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Found 5 results

  1. Funny Friday the 2nd

    Funny Friday the 2nd (of March) Momma always told me to not to beashamed when I had a ‘Pocket Wetty’. Taken from a bakery bag. Caption as follows: ‘Our little friend ‘Tomte’ use magical secret-power fro delicious BREAD that, Well enjoy in next morning. Children who living in NORTHERN EUROPE tell us secret that just baken BREAD. YES ……….TOMTE’s secret. HOKUO as. BREAD country SAPPORO is very similar with TOMTE’s land.’ (NOTE: Tomte is the name for Santa Claus in Sweden. I know this because countless Swedish people have written in to tell me. Others from Norway insist that Tomte is an elf or gnome. Finally, the Finnish insist that ‘Tomte’ is more like Santa’s little helper. Thanks guys.) Not to be utilized on the eyes. For the life of me, I cannot figure out how to enjoy these wafers… The text really does end with “for…” ‘Post Water’ – bringing you to a new level of existence. Copyright, anyone? (Taken from a manila envelope package) All images from engrish.com. In italics are the original descriptions.
  2. Post your examples of funny machine translations here. Your own examples only — no copypasting from the web!
  3. While still on the legal and contractual train wagon, I found this amazing (and greatly funny) compilation of Twitter suggestions on weird ways that people speak legalese. It was posted by Margaret Marks on Transblawg, and the question was raised by Prof. Jo Delahunty. Jo's question: The case in point, forthwith shown below, depicts the vernacular entries of Twitter folks: Scottish law reports and odd use of Latin. Any use of Latin ‘We are sitting on x day’ – do clients think we distinguish between standing up or not ‘Conference’ instead of meeting. ‘Shall remain in place until after c has left the jurisdiction’ but c can’t leave the jurisdiction if it’s still in place Ex tempore, de minimis cd. esily be expressed in English. Subtle judicial putdowns. ‘Miss X’s ambitious submission…’ ‘Bold’. ambitious slightly more bitchy than bold. Notwithstanding In the alternative Home Office unable to understand that ‘within 14 days’ means a fortnight – they think it means 3 months or so. ‘Proportionality’ in costs: mine are proportionate, yours are extortionate. Double negatives and putting stuff in the passive – done to communicate nuance, but hardly plain English. ‘Forthwith’ – if you mean RIGHT NOW say so! ‘I listened to smultran of a ECJ hearing and the interpreter gave the exact opposite meaning for one word.’ Frequently words that have specific legal meaning or use but are in daily palance that cause bother, e.g. ‘robbing’. Assault – conversion – occasioning – blackmail. I ‘submit’ And our insistence on using fancy words like ‘vernacular’ or ‘particularise’ or ‘traverse’. Disguised compliance. Mutatis mutandis One could argue that the particularised way of Twitter folk speech was inspired by legal slang. I rest my case. Do you guys have any other entries you'd like to add to the list? xD Which is your favorite?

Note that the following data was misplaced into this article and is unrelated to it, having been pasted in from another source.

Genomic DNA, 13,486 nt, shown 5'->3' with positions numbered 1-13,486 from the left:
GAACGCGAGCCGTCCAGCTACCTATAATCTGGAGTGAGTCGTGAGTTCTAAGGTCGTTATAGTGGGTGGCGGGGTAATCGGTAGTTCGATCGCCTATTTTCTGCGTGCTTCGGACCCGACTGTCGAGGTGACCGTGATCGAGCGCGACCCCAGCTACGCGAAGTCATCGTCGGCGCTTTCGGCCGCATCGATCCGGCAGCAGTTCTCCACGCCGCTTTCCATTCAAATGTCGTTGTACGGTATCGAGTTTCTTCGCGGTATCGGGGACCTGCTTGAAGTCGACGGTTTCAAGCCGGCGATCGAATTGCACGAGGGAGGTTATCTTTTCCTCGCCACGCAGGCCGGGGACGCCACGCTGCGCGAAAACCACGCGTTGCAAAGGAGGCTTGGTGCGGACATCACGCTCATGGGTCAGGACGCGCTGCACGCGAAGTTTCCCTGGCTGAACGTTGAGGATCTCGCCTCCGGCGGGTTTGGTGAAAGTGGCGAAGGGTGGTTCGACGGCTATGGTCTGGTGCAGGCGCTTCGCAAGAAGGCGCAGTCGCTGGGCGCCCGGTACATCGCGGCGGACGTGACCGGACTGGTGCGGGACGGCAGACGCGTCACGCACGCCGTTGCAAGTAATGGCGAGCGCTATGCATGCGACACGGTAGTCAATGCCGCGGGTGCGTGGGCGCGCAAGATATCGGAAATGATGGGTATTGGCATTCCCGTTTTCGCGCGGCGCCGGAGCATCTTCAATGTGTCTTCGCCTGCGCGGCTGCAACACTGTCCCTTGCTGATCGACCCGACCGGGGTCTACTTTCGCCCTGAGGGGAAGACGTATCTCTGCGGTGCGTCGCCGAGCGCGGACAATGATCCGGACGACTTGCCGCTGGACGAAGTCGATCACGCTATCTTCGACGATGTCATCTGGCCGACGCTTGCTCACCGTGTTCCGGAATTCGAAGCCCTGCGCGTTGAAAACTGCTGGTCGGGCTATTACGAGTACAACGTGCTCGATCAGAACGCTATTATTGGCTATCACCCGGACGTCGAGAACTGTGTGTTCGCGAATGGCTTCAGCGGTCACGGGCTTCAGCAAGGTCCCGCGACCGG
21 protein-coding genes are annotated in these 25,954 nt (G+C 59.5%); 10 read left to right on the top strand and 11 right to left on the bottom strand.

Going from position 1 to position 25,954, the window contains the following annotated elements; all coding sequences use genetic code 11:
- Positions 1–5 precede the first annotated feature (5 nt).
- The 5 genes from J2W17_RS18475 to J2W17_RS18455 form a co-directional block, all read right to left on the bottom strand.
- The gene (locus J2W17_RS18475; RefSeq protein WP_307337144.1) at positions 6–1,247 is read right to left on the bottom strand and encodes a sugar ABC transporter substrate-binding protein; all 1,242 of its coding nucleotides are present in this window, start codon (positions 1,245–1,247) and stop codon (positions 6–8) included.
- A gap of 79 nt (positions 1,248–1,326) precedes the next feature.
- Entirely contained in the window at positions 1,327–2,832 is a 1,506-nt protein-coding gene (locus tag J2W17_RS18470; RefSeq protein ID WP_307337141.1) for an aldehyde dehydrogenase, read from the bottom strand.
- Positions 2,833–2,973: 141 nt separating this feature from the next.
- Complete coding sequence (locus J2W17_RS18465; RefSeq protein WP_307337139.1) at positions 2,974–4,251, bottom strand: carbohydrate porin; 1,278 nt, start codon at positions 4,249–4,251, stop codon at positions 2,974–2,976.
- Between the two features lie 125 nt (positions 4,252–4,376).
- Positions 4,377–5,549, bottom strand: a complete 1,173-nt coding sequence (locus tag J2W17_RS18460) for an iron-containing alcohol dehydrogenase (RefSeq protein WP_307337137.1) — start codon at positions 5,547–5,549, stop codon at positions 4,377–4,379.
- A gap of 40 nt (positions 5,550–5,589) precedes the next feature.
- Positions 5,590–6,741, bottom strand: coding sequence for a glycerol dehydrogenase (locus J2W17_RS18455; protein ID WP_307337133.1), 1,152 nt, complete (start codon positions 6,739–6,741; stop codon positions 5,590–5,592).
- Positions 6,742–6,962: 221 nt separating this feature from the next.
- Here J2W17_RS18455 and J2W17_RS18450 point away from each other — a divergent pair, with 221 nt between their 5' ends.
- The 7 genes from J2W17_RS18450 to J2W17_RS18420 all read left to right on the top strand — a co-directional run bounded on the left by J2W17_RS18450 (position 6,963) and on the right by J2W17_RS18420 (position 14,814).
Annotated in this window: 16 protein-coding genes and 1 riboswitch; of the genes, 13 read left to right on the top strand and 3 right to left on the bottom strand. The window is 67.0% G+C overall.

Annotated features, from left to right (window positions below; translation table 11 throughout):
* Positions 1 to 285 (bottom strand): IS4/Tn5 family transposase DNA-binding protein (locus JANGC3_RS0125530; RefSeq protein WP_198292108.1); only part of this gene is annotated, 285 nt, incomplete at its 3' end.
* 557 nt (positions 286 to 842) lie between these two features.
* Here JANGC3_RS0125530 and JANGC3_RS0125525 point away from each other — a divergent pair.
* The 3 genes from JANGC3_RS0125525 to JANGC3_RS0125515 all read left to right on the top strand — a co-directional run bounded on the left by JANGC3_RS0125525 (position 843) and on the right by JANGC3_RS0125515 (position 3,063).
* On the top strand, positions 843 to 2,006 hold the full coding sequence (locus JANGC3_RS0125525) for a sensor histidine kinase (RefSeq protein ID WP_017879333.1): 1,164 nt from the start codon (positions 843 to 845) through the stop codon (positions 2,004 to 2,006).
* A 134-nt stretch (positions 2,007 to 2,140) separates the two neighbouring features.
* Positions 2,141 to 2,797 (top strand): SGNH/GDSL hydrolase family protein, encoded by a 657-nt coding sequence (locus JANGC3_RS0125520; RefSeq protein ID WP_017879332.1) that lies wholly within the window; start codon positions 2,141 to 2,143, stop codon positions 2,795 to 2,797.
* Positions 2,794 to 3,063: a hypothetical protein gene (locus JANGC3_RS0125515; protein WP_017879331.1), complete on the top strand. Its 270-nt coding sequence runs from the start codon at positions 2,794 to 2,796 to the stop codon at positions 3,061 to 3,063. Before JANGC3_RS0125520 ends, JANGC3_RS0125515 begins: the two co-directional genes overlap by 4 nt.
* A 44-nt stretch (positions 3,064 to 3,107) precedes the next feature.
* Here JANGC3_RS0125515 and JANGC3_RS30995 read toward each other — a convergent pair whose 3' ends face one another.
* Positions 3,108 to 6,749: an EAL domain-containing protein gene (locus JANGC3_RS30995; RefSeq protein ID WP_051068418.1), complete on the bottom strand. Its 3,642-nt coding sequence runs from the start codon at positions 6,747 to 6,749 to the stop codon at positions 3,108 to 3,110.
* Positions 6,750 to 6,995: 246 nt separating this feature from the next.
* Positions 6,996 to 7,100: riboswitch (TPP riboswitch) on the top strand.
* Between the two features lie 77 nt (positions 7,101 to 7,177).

4. Merriam-Webster came up with an awesome service that lists the words that first appeared in a certain year. For example, here are the most interesting ones for my birth year, 1984: bi-curious, caps lock, chaos theory, chipset, death metal (🤘 roar!), desktop publishing, dialog box, drop-down, earbud, FedEx, geeked, laptop, netizen (really, already in 1984?!), over-the-top, plug and play, search engine (who knew back then, I wonder?), terabyte. What are yours? @Paz Sepúlveda @Becky @Vladimir and everyone P.S. Thanks to @Tanya Quintieri for sharing the link on Facebook! P.P.S. I also went the extra mile and used Google’s Ngram Viewer to waste some work time find out which of them became stronger over the following 30 years. The winner by unanimous decision is dialog box, outrunning the second-bests by at least 5 times: Runners-up are laptop and drop-down, with the latter’s use dropping down in the last 10 years or so: The next group comprises fedex, chaos theory, desktop publishing, and chipset, with all but the first one declining over the last years, and “desktop publishing” outrightly plunging since mid-1990s (a warning for all the DTP publishers in here;): What are yours? Finally, we have the closing group with the luckily declining use of CAPS LOCK, and relatively growing death metal, earbuds, and geeked. P.P.S. This was perhaps the most useless word usage study ever.
  5. All Things Linguistics published an article promoting Madly Ambiguous, a linguistic game about tricking a computer's understanding of phrases through ambiguity. While nothing particular fancy, it can teach you a thing or two about ambiguity and also about how computers identify phrase structures (it does have a "tell me how you do it" section). Link to the game: http://madlyambiguous.osu.edu:1035/ What did you think of it? Learned anything of interest?